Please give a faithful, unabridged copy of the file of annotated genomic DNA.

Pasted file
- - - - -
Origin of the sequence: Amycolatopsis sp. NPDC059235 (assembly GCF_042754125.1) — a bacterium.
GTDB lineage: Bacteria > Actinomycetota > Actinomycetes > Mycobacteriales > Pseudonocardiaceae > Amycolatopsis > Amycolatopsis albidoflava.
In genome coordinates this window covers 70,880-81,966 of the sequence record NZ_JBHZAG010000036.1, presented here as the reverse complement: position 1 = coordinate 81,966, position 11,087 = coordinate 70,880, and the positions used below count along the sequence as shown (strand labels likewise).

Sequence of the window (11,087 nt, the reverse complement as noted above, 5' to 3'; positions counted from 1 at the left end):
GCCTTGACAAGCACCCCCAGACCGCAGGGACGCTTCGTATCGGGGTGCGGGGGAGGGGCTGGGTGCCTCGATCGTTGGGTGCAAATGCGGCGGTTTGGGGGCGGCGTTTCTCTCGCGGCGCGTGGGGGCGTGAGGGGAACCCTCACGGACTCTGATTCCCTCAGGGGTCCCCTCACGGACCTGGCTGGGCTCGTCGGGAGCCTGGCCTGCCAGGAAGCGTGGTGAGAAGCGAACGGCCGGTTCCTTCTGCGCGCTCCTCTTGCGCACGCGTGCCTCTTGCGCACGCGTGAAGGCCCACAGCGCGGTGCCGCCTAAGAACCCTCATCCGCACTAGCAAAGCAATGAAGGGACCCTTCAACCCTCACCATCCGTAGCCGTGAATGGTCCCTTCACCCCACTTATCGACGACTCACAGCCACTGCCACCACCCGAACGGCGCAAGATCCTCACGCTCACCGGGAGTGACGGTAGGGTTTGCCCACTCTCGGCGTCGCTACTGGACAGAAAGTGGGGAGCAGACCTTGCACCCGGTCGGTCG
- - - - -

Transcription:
Origin of the sequence: Amycolatopsis sp. NPDC059235 (assembly GCF_042754125.1) — a bacterium.
GTDB lineage: Bacteria > Actinomycetota > Actinomycetes > Mycobacteriales > Pseudonocardiaceae > Amycolatopsis > Amycolatopsis albidoflava.
In genome coordinates this window covers 70,880-81,966 of the sequence record NZ_JBHZAG010000036.1, presented here as the reverse complement: position 1 = coordinate 81,966, position 11,087 = coordinate 70,880, and the positions used below count along the sequence as shown (strand labels likewise).

Sequence of the window (11,087 nt, the reverse complement as noted above, 5' to 3'; positions counted from 1 at the left end):
GCCTTGACAAGCACCCCCAGACCGCAGGGACGCTTCGTATCGGGGTGCGGGGGAGGGGCTGGGTGCCTCGATCGTTGGGTGCAAATGCGGCGGTTTGGGGGCGGCGTTTCTCTCGCGGCGCGTGGGGGCGTGAGGGGAACCCTCACGGACTCTGATTCCCTCAGGGGTCCCCTCACGGACCTGGCTGGGCTCGTCGGGAGCCTGGCCTGCCAGGAAGCGTGGTGAGAAGCGAACGGCCGGTTCCTTCTGCGCGCTCCTCTTGCGCACGCGTGCCTCTTGCGCACGCGTGAAGGCCCACAGCGCGGTGCCGCCTAAGAACCCTCATCCGCACTAGCAAAGCAATGAAGGGACCCTTCAACCCTCACCATCCGTAGCCGTGAATGGTCCCTTCACCCCACTTATCGACGACTCACAGCCACTGCCACCACCCGAACGGCGCAAGATCCTCACGCTCACCGGGAGTGACGGTAGGGTTTGCCCACTCTCGGCGTCGCTACTGGACAGAAAGTGGGGAGCAGACCTTGCACCCGGTCGGTCG